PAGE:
30 Jan 2018, Railway Gazette
GERMANY: In order to demonstrate the potential for the automation of routine station cleaning tasks, DB hosted a ‘smart scrubber’ event at Berlin Hbf on January 30.
The Automated Cleaning Challenge organised by DB Services and the DB Mindbox digital innovation lab pitted cleaning machines from four international manufacturers against each other. The winner was to be awarded a two-year framework contract to work with DB on the development of automated station cleaning systems.
The four contenders were:
• ADLATUS Robotics, an Ulm-based start-up which has been developing cleaning robots since 2015 and was the winner of the PURUS Innovation Award 2017;
• Cleanfix, a Swiss company which has been supplying cleaning machines since the 1970s;
• Hefter Cleantech, a manufacturer specialising in escalator and floor cleaning machines;
• Taski Diversey, an American supplier of cleaning and hygiene systems which has also been active in the global market for cleaning robots.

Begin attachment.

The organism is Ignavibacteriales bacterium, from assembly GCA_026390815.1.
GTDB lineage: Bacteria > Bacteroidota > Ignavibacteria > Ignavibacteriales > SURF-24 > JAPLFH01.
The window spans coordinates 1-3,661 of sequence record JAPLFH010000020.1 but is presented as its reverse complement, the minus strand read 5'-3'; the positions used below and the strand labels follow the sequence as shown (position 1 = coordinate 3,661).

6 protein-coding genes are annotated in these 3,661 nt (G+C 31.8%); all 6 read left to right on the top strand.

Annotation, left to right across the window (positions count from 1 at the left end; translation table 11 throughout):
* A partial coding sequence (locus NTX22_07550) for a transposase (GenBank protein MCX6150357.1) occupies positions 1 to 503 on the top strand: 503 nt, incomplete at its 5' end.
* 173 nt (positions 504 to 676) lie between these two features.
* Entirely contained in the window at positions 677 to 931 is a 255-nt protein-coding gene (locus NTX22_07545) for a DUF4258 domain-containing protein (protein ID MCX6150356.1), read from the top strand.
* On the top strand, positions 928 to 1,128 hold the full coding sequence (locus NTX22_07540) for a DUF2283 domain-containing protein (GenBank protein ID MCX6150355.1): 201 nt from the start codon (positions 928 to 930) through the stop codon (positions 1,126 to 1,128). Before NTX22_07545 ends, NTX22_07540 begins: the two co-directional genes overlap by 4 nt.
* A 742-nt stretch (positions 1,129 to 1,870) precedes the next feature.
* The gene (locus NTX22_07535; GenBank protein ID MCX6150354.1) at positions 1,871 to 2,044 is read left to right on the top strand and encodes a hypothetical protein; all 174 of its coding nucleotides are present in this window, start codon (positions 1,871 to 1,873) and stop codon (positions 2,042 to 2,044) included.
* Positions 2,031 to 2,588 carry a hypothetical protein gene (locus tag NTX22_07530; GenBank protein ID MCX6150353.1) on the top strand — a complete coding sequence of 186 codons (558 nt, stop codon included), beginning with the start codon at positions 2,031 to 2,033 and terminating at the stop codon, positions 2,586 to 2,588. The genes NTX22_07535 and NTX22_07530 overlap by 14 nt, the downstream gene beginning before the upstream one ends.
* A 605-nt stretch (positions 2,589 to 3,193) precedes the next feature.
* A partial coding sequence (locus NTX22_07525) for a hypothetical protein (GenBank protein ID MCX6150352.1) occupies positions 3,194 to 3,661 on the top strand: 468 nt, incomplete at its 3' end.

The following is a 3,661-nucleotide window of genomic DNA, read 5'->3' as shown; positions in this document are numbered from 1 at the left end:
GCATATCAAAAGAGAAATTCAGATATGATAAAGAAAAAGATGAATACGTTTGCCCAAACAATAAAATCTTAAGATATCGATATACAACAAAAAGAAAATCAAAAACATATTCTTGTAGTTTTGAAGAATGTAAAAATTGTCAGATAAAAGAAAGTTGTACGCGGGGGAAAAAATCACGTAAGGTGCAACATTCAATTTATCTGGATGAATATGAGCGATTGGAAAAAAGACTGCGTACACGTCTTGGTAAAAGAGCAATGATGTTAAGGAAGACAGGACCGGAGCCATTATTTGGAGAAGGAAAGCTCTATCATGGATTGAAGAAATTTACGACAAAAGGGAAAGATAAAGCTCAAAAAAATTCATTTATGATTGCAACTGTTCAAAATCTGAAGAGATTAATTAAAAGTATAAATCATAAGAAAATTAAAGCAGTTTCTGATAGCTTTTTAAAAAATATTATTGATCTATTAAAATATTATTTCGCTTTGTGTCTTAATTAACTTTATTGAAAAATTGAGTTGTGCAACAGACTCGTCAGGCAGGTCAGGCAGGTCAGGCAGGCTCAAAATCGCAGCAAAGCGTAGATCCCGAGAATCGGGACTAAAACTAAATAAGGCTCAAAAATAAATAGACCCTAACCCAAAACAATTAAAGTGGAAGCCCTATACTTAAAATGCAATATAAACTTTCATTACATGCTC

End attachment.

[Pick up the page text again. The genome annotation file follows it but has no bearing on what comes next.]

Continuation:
The four robots were required to compete on a 200 m² course, dealing with a variety of detritus including ketchup stains and leftover chips. Their performance was assessed by a jury, taking into consideration each robot’s ability to orient itself in the station, its optimisation of cleaning routes, its reaction to both people and obstacles, the cleaning performance and quality of finish, and operational safety.
DB puts the cost for the regular cleaning of around 5 700 railway stations across Germany at ‘double-digit millions’ of euros per year. It is already using scrubber/drier machines for regular cleaning of major stations with a total floor area of more than 1·8 million m², including 15 000 m² at Berlin Hbf alone. As part of its ‘Zukunft Bahn’ quality programme, DB is looking to introduce robots to support its station cleaning teams throughout Germany.
Among the aspects of robot cleaner design to be addressed under the framework contract are optimising the navigation system and proximity sensors to ensure reliable detection of moving objects. To facilitate autonomous operation over longer periods, the robots should also be able to take themselves to a servicing point if the battery is running low, the waste water tank is full or the fresh water tank needs replenishing.
Meanwhile, as part of its cleanliness offensive DB has already introduced the capability for station users to report dirt and rubbish problems at around 240 stations using WhatsApp, so that staff can tackle the issue as soon as possible.